Six Ways to Make a Difference with your Dollar

1. Purchase used as opposed to new items, or items made from recycled materials. Used items, available at antique or thrift stores as well as private sales, are often very affordable and will last just as long as new materials. This is especially true of toys, lamps, and other furniture that is often thrown away because it is outgrown or not needed, rather than because it is old.

Where in Rochester? Goodwill, Salvation Army, Second Season Clothing, Godiva’s, Art’s

Used Furniture, Volunteers of America, Play It Again Sports, Rick’s Recycled Books


2. Shop local! Support local businesses and cooperatives (co-ops), which keeps more money in the local economy, and avoid spending money at large/national chain outlets that may outsource business and profit. Smaller stores usually pay better wages and are more responsive to the local community’s concerns and needs.

Where in Rochester? Click here to find local businesses in Rochester!


3. Go organic! Organic in the produce world means food was grown without the use of synthetic pesticides and fertilizers, and processed without additives or radiation. For animal products, it means no hormones or regular antibiotics were used, and the animal was fed organic feed. Many non-organic practices could be harmful to you, the farm workers, or the environment. Because of the price of certification many small farmers can’t afford to get USDA certified, but if they use the practices they are still organic farmers. When shopping for organic food items make sure to look for the certification “USDA Certified Organic” or ask to make sure the food was grown with organic standards.

Where in Rochester? Lori’s Natural Foods, Natural Oasis Market & Café, most Farmers

Markets (South Wedge, Westside), and some vendors at the Public Market (always ask!).


4. Avoid excess packaging. Most items that you buy in stores are packaged not because they need to be packaged, but primarily because the packaging is a point-of-sale advertisement. Do brussel sprouts really need their own foam tray? Think of what you’ll be throwing in the landfill the moment you get your product home, and try to find items that come packed lightly.


5. Choose products that are made with sustainable materials, and avoid plastics and other petroleum-based products. Not only are they not renewable, but they use a lot of energy in the manufacturing process. Plastics are also less biodegradable than other products such as wood and most metals. While the plastics industry has improved upon the recycling of plastics in recent years, reducing production is always more efficient than recycling afterward. Try to avoid plastic and foam products you know have more sustainable alternatives, like thick paper plates over plastic. Remember, there is always a better option than plastic!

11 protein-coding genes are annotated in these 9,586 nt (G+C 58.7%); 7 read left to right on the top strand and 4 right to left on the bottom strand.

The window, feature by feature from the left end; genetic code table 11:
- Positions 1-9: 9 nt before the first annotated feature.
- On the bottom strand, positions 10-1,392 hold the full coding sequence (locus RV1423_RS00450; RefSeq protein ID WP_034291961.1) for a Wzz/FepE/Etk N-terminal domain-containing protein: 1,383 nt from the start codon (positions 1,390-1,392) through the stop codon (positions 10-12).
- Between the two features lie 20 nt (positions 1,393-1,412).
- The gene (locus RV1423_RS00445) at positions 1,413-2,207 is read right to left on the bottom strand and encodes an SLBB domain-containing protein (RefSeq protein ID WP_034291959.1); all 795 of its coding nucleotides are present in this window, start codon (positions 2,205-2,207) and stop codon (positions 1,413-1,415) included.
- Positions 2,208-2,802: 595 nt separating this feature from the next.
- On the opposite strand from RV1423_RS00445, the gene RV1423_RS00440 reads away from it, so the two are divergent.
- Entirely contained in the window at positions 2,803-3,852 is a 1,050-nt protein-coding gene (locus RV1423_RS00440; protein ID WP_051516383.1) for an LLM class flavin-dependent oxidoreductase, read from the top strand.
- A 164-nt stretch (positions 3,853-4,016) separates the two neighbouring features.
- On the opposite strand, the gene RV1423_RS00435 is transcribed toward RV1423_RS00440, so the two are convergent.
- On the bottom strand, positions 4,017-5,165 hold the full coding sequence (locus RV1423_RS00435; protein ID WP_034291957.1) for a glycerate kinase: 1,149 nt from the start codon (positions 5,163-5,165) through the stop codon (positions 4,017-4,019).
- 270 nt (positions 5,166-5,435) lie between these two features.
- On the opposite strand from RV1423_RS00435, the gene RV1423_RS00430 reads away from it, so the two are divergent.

6. Buy energy efficient. When you buy something, try to see the “indirect costs,” rather than just the direct ones. Consider these two questions;

1) How much energy does it take to make a product?

2) How much energy will it take to use this product?

When you buy a car for example, you are not only signing up to use the energy and fuel it takes to fill the gas tank, but you’re also purchasing the energy used to mine the ore, make the steel, assemble and ship the car, and build the roads the car drives on. This is an example of what it really means to be aware of your energy footprint – what matters is not just how you use it, but how it was made and where it will go when you’re done with it!

Looking for Energy Star products when buying new appliances is a great first step, but remember to ask these questions before purchasing a product and you will save yourself – and the world – a lot of unnecessary cost!

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